Federal regulations governing the confidentiality of drug and alcohol treatment records impact the clinical and operational processes of a wide variety of providers across the country, including Netsmart clients. Based largely on legislation originally adopted in 1972, these regulations – commonly referred to as 42 CFR Part 2 – apply to providers receiving federal funds and were designed to prevent the disclosure of patients’ substance use treatment records to employers, landlords, law enforcement and other parties for fear of stigma, discrimination and legal ramifications.
Much has changed since the 1970s, including the advent of integrated, coordinated care delivery models like health information exchanges (HIEs) and health homes, widespread use of electronic health records and connectivity tools, e-prescribing, medication-assisted treatment, and newer federal and state privacy and security safeguards.
The majority of patients with a serious mental illness or a substance use treatment disorder (SUD) also have co-morbid chronic diseases or conditions such as diabetes, COPD, heart disease or emphysema. Access to a person’s complete health record, including SUD information, allows their treating providers to make fully-informed diagnosis and treatment decisions. It also helps prevent risk of serious or even fatal drug interactions and unintended prescribing errors due to lack of complete patient information.
Why is this notable right now? Providers should understand how recent regulatory updates and more changes to come in 2021 based on legislation included in the CARES Act will impact how they manage SUD treatment information to positively impact the lives of those they serve.
New SAMHSA 42 CFR Part 2 Final Rule
In rare federal rulemaking attention to one topic, the Substance Abuse and Mental Health Services Administration (SAMHSA) has issued multiple updated 42 CFR Part 2 Final Rules in the past three years. The most recent Final Rule was announced July 15, 2020 and took effect August 14. It retains the foundation for confidentiality protection of SUD patient records created by federally-assisted SUD treatment programs (“Part 2” programs). The rule also:
These changes are significant because they continue to move Part 2 regulations toward a focus on supporting whole-person care, improving outcomes, bending the healthcare cost curve, reducing stigma, and treating patients with SUD in parity with patients that have other medical conditions.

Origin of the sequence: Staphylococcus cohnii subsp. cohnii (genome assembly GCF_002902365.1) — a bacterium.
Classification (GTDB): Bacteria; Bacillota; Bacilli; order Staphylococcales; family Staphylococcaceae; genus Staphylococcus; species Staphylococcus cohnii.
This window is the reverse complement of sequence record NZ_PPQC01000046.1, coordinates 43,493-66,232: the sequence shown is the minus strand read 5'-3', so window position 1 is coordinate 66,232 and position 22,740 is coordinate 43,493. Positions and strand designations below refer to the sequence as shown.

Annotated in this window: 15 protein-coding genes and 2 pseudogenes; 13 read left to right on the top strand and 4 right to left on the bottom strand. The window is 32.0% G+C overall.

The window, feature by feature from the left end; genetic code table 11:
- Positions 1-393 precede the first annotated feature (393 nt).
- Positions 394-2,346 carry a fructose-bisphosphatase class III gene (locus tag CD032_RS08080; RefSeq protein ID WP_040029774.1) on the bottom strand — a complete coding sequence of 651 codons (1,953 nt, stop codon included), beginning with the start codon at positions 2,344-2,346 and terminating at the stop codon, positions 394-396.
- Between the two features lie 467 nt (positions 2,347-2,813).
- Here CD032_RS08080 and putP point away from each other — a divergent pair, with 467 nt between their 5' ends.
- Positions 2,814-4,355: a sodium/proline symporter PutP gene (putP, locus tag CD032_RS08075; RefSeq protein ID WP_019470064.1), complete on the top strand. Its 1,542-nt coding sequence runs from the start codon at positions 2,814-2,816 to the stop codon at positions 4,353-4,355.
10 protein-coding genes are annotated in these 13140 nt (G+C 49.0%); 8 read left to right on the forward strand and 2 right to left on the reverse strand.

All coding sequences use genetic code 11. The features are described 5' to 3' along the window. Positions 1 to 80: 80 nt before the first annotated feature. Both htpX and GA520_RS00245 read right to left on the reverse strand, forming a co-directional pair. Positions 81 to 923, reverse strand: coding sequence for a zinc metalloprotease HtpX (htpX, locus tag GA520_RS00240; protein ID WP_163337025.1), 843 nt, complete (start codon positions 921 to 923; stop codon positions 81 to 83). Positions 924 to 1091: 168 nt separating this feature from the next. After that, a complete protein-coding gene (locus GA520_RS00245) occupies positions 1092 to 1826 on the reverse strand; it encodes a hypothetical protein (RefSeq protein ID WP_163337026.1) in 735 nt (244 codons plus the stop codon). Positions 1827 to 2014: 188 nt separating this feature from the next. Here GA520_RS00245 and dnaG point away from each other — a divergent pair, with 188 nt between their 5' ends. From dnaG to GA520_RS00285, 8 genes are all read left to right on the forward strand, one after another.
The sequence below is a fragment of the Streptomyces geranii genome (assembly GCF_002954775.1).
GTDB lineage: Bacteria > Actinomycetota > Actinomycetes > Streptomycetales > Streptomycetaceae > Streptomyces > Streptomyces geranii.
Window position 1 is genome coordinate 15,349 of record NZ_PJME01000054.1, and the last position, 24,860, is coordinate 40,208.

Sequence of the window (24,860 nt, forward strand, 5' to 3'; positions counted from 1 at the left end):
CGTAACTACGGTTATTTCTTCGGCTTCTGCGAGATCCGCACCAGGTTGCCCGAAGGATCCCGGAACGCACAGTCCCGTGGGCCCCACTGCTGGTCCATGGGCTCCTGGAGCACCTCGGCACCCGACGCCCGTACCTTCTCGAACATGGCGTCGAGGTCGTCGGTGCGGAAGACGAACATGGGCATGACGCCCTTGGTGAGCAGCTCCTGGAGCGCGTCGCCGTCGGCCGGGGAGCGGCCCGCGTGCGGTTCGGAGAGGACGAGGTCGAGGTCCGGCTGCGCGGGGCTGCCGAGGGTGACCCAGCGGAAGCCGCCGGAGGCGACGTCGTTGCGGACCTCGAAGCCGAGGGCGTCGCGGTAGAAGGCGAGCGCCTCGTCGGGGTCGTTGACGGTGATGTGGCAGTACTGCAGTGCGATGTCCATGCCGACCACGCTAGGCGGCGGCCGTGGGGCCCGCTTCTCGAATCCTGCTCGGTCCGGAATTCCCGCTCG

Here is a summary of the latest Final Rule to help guide providers as they evaluate/adjust processes and workflows to comply with and optimize the rule.
Passage of the Protecting Jessica Grubb’s Legacy Act
Jessica Grubb died in 2016 at age 30 from an overdose of oxycodone after being prescribed the medication at discharge from a hospital following surgery. Despite letting doctors know she was in recovery from an opioid addiction, the information was not listed on her chart.
The Jessica Grubb’s Legacy Act (the Legacy Act) passed as part of the CARES Act in March. The Legacy Act includes significant statutory amendments that align 42 CFR Part 2 regulations more closely with HIPAA, while retaining strong penalties for violations and adding penalties for information breaches. Netsmart played a leading role in a coalition of patient advocacy and other organizations successfully advocating for passage of the Legacy Act.
Are the two related?
The latest SAMHSA Final Rule discussed above is related to a SAMHSA Notice of Proposed Rulemaking issued Aug. 26, 2019 and is not linked to the passage of the Legacy Act. Provisions outlined in the Final Rule will be in effect until SAMHSA issues an updated new Final Rule in 2021 related to the Legacy Act as required by law.
Netsmart advocacy on behalf of our clients
Netsmart has been a long-time advocate for updating 42 CFR Part 2 regulations to provide the ability for a person with a SUD or a history of diagnosis, treatment or referral for SUD to easily consent to share their substance use treatment health data with their treating providers, while also retaining strong privacy and anti-discrimination protections and penalties. We provided input to the U.S. Department of Health and Human Services and SAMHSA in the previous Part 2 rulemaking processes on this topic and will continue that involvement as SAMHSA initiates the Final Rule process for the Legacy Act.
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